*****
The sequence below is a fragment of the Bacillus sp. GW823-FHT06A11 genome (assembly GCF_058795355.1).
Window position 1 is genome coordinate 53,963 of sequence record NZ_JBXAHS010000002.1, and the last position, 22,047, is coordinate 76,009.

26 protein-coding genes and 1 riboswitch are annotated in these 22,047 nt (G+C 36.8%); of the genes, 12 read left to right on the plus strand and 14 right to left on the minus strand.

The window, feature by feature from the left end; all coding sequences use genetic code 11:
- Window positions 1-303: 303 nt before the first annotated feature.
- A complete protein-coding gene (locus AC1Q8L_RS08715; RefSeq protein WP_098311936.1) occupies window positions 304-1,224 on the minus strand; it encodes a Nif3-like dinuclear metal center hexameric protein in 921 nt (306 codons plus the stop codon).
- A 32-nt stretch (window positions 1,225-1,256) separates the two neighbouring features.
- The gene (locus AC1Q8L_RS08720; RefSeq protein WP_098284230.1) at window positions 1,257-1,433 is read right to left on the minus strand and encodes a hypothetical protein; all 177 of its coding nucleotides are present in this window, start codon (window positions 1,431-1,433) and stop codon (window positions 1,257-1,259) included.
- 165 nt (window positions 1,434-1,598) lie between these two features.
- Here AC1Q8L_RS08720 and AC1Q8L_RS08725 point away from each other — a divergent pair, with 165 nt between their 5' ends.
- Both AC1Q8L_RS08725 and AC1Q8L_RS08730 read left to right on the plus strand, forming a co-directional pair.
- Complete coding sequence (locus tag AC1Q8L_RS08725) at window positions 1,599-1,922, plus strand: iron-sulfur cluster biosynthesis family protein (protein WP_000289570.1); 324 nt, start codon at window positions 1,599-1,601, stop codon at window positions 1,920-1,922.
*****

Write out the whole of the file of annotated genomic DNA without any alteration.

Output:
The sequence below is a fragment of the Bacillus sp. GW823-FHT06A11 genome (assembly GCF_058795355.1).
Window position 1 is genome coordinate 53,963 of sequence record NZ_JBXAHS010000002.1, and the last position, 22,047, is coordinate 76,009.

26 protein-coding genes and 1 riboswitch are annotated in these 22,047 nt (G+C 36.8%); of the genes, 12 read left to right on the plus strand and 14 right to left on the minus strand.

The window, feature by feature from the left end; all coding sequences use genetic code 11:
- Window positions 1-303: 303 nt before the first annotated feature.
- A complete protein-coding gene (locus AC1Q8L_RS08715; RefSeq protein WP_098311936.1) occupies window positions 304-1,224 on the minus strand; it encodes a Nif3-like dinuclear metal center hexameric protein in 921 nt (306 codons plus the stop codon).
- A 32-nt stretch (window positions 1,225-1,256) separates the two neighbouring features.
- The gene (locus AC1Q8L_RS08720; RefSeq protein WP_098284230.1) at window positions 1,257-1,433 is read right to left on the minus strand and encodes a hypothetical protein; all 177 of its coding nucleotides are present in this window, start codon (window positions 1,431-1,433) and stop codon (window positions 1,257-1,259) included.
- 165 nt (window positions 1,434-1,598) lie between these two features.
- Here AC1Q8L_RS08720 and AC1Q8L_RS08725 point away from each other — a divergent pair, with 165 nt between their 5' ends.
- Both AC1Q8L_RS08725 and AC1Q8L_RS08730 read left to right on the plus strand, forming a co-directional pair.
- Complete coding sequence (locus tag AC1Q8L_RS08725) at window positions 1,599-1,922, plus strand: iron-sulfur cluster biosynthesis family protein (protein WP_000289570.1); 324 nt, start codon at window positions 1,599-1,601, stop codon at window positions 1,920-1,922.